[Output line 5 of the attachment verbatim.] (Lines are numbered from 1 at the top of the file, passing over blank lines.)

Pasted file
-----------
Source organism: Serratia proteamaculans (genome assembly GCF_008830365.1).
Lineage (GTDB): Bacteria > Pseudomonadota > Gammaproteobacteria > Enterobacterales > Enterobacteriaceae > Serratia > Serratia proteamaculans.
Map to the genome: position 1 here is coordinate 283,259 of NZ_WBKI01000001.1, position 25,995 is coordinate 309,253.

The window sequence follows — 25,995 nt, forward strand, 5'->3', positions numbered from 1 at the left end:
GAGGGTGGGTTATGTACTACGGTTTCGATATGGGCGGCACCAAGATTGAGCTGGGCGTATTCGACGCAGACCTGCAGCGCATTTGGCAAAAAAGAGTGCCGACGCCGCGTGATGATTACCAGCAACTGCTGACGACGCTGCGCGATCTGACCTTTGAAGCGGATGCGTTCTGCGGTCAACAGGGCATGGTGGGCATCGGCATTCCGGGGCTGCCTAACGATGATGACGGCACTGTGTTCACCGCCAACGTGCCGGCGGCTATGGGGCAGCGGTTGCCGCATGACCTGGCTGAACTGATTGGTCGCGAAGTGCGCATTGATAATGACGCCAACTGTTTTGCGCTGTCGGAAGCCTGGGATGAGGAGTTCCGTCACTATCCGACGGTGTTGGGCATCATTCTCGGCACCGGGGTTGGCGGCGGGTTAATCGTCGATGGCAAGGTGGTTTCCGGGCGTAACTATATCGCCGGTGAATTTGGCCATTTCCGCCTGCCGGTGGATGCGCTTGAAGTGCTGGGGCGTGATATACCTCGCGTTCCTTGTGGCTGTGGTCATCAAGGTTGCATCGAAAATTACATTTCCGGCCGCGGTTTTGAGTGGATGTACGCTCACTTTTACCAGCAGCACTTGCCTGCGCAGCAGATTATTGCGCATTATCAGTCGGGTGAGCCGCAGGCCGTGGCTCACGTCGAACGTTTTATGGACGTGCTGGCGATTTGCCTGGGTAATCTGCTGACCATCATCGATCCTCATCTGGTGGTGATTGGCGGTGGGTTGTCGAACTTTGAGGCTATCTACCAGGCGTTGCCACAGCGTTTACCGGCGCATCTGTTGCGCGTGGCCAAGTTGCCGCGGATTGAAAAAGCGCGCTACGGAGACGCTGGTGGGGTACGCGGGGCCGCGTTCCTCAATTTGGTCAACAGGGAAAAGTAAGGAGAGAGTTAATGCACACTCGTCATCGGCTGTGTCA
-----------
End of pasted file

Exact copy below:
GAGGGTGGGTTATGTACTACGGTTTCGATATGGGCGGCACCAAGATTGAGCTGGGCGTATTCGACGCAGACCTGCAGCGCATTTGGCAAAAAAGAGTGCCGACGCCGCGTGATGATTACCAGCAACTGCTGACGACGCTGCGCGATCTGACCTTTGAAGCGGATGCGTTCTGCGGTCAACAGGGCATGGTGGGCATCGGCATTCCGGGGCTGCCTAACGATGATGACGGCACTGTGTTCACCGCCAACGTGCCGGCGGCTATGGGGCAGCGGTTGCCGCATGACCTGGCTGAACTGATTGGTCGCGAAGTGCGCATTGATAATGACGCCAACTGTTTTGCGCTGTCGGAAGCCTGGGATGAGGAGTTCCGTCACTATCCGACGGTGTTGGGCATCATTCTCGGCACCGGGGTTGGCGGCGGGTTAATCGTCGATGGCAAGGTGGTTTCCGGGCGTAACTATATCGCCGGTGAATTTGGCCATTTCCGCCTGCCGGTGGATGCGCTTGAAGTGCTGGGGCGTGATATACCTCGCGTTCCTTGTGGCTGTGGTCATCAAGGTTGCATCGAAAATTACATTTCCGGCCGCGGTTTTGAGTGGATGTACGCTCACTTTTACCAGCAGCACTTGCCTGCGCAGCAGATTATTGCGCATTATCAGTCGGGTGAGCCGCAGGCCGTGGCTCACGTCGAACGTTTTATGGACGTGCTGGCGATTTGCCTGGGTAATCTGCTGACCATCATCGATCCTCATCTGGTGGTGATTGGCGGTGGGTTGTCGAACTTTGAGGCTATCTACCAGGCGTTGCCACAGCGTTTACCGGCGCATCTGTTGCGCGTGGCCAAGTTGCCGCGGATTGAAAAAGCGCGCTACGGAGACGCTGGTGGGGTACGCGGGGCCGCGTTCCTCAATTTGGTCAACAGGGAAAAGTAAGGAGAGAGTTAATGCACACTCGTCATCGGCTGTGTCA